PhD-Day 2021

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PhD Day at the beautiful Sentralen locale was a success with approximately 100 attendees. After a lengthy pandemic period, just seeing so many PhDs gathered together under one roof was refreshing! We started off the day with a speech from our Vice Rector, Per Martin Norheim-Martinsen and a round of info on the supports our kind folk over at the University Library Research team can provide, followed by a brief orientation on PhD-forum and what we do.

PhD forum leader Camilla Holm smiles and points at screen that reads: Have a great PhD day!
(Former) PhD-forum leader Camilla Holm kicked off the day.

Presenters held parallel sessions on a variety of topics from kappa and thesis writing, to how to handle aspects of writing for academic journals, to managing all the data we deal with on a day-to-day basis. We hope that all who attended found these sessions helpful. The aim of this event was to bring us PhDs, especially those who began their journey during the pandemic, up to speed. Parallel sessions, were one thing we hoped would contribute to this. Thank you to all the session holders who offered their advice and wisdom! You will find the compiled PowerPoint files at the end of this blog post.

In between breakout sessions, three recent graduates, Håvard Aaslund, Sissel Lea Heggernes, and Andreea Ioana Alecu, took part in a panel Q&A session led by Kristin Solli to share their experiences on thesis writing, focused primarily on what they wished they had known at the start of the PhD research. Several excellent questions were presented and learning from those more experienced than us proved quite enlightening.

Over the course of the day, much time was provided for mingling and networking over coffee, lunch, and dinner. This is an important aspect of the PhD experience that a lot of us have missed and we hope participants could make new connections across programs and fields!

We wish to thank everyone who contributed to and attended this event for making it such a success. And as always, we would love to hear your feedback and suggestions for how we might create needed events to set us all on the right track following a rather strange period in PhD-research history!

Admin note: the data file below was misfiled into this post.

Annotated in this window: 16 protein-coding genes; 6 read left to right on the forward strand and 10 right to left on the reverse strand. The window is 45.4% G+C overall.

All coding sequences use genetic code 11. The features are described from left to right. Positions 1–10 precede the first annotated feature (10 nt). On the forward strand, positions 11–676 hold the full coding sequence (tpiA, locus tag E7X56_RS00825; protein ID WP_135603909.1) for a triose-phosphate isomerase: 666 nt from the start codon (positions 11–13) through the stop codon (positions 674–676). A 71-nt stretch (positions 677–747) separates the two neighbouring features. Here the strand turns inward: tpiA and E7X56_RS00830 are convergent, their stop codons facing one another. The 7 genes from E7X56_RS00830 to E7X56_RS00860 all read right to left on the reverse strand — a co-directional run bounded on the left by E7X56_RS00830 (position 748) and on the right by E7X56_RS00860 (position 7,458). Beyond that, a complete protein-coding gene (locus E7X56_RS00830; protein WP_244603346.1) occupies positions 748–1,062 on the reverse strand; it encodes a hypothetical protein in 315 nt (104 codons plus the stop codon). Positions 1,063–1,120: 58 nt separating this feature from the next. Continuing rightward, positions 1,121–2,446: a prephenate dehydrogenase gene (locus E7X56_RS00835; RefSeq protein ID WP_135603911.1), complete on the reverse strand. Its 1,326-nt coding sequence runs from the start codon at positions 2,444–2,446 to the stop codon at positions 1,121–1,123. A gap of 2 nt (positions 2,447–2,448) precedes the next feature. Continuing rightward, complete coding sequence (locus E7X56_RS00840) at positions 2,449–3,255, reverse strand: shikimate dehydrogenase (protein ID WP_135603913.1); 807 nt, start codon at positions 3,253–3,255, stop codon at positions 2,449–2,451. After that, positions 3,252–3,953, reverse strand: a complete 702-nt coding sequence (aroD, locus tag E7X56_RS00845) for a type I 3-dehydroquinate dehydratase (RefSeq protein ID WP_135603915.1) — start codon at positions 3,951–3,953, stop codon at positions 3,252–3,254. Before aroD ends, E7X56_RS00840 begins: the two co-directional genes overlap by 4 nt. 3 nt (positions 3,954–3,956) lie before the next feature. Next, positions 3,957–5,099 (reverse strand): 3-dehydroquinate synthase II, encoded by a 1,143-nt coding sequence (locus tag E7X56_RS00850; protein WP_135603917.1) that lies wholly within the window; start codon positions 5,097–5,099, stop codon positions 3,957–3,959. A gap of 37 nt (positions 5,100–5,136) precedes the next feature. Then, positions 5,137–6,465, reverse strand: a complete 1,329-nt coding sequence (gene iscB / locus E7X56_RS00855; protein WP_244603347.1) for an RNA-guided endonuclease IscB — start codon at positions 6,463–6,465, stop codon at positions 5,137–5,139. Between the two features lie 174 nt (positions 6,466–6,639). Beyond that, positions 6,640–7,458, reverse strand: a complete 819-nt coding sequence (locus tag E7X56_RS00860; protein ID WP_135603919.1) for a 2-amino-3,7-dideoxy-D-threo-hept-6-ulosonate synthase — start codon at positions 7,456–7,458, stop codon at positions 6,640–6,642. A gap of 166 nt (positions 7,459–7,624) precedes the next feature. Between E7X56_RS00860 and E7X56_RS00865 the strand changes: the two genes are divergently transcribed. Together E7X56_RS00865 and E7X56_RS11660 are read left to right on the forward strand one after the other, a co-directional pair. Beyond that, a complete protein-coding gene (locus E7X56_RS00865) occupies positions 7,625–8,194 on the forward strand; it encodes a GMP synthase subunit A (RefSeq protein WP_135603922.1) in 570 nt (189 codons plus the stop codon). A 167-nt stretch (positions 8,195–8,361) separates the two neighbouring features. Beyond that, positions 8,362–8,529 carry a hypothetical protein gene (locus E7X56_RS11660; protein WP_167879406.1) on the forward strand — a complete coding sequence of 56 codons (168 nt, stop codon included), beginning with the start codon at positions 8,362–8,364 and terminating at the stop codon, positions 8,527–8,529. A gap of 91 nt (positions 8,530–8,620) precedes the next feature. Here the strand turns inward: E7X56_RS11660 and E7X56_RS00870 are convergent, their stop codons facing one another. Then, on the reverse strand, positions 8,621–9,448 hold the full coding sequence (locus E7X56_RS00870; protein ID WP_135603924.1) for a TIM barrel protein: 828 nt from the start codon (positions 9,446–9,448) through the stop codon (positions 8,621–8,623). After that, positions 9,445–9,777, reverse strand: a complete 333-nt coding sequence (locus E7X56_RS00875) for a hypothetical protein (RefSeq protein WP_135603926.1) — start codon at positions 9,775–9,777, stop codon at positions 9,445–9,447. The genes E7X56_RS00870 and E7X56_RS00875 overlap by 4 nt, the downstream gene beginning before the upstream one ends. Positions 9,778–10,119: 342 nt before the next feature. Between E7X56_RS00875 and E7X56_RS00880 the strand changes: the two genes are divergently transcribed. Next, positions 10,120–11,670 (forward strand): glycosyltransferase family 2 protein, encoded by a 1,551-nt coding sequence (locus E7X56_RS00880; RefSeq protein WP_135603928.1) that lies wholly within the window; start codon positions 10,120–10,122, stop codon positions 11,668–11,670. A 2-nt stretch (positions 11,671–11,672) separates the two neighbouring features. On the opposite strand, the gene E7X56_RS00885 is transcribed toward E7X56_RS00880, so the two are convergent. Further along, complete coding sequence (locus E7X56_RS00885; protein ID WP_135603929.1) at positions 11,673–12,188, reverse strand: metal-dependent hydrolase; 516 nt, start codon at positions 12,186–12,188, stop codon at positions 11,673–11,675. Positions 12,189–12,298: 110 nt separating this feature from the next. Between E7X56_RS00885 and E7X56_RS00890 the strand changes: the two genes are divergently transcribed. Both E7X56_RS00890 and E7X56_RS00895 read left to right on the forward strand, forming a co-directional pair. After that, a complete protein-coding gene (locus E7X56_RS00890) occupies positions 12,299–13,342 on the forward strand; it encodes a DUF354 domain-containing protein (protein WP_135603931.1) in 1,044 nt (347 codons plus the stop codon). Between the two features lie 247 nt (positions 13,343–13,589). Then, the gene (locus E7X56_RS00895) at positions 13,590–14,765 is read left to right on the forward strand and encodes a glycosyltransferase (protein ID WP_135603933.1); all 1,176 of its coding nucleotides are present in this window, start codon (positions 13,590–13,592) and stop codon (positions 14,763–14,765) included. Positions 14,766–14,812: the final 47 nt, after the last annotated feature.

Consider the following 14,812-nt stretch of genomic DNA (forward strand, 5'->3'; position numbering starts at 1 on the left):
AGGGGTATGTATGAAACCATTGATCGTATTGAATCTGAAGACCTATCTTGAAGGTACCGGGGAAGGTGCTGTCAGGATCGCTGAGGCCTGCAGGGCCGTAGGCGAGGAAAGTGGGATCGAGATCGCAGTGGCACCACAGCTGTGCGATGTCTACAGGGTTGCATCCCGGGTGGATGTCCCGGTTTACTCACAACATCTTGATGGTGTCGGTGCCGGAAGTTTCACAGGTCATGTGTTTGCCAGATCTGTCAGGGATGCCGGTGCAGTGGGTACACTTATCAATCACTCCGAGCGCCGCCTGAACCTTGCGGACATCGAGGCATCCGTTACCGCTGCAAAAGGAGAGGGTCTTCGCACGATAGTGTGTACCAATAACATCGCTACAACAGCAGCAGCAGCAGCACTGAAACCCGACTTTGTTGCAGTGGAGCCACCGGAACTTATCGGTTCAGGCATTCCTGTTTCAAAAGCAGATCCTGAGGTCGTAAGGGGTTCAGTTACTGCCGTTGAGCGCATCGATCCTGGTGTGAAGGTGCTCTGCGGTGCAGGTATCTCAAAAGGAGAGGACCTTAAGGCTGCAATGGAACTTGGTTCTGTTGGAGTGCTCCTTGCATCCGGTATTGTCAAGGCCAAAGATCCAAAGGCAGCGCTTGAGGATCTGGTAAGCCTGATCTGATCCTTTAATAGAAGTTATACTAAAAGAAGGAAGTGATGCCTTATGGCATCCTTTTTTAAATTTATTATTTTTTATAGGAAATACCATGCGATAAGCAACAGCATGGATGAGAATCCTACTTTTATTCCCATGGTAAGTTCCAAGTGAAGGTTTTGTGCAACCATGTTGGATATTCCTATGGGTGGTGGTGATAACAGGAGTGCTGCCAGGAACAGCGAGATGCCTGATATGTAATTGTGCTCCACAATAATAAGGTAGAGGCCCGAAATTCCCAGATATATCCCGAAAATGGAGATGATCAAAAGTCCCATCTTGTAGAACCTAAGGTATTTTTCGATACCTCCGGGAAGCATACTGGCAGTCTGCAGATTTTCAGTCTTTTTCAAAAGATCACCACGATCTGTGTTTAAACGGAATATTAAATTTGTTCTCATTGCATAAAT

Slides from the presenters :

Using MOOCs to Advance Your Studies

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A young woman sits behind her computer wearing headphones while looking directly into the camera with a slight smile.

First, some of you may ask right off the bat: “What is a MOOC?” MOOC stands for Massive Open Online Courses. They’re extensive online courses, often offered by renowned universities, and the best part: they’re free to enroll in. They also cover a vast variety of topics, from programming languages to philosophy. This can be your opportunity to learn a specialized skill that you may need for your research that isn’t offered at OsloMet, or to take a short course on a topic related to your research that is so niche that it isn’t offered anywhere else.

MOOCs sometimes get the reputation for being easy courses for the public, but that isn’t often actually the case. They’re intended as a supplement in this context and can be a great way to spark off new thinking on your research topic or learn about literature you may otherwise not have stumbled upon. And again, as previously mentioned, on the big MOOC sites, they are most often offered by highly respected universities, including some Norwegian ones! Some also offer certificate programs for a fee, while others offer a certificate for free to show that you’ve completed the course if needed.

Three of the more well-known MOOC websites are:

Future Learn:

and Coursera:

One of the best things about MOOCs (in this PhD fellow’s opinion) is that some of them allow you to learn at your own pace, so you can pick up a lesson anytime you’re feeling less motivated and get inspired to dive into your project again.

Update on translation/language washing procedures for PhDs

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EDIT: Due to some unclear communication mishaps, we must inform that the following guidelines only apply to those employed under the SAM faculty. The others are still negotiating their agreements. We apologize for any confusion this may have caused.

Recently, it has been brought to our attention that the current agreements in place for the use of translation and language washing services was less than ideal for PhD students, in particular, due to budgetary restrictions. We are pleased to announce that after the subject was brought to the attention of the administration, it was determined that the agreement with Allegro does not apply for academic articles or research-related texts. This means that those who require the translation or language washing of a research-related text can choose the service provider of their choice. The author should also not deliver the order via MinBestilling, but instead order the service directly with the service providers themselves (upon prior approval from your leader).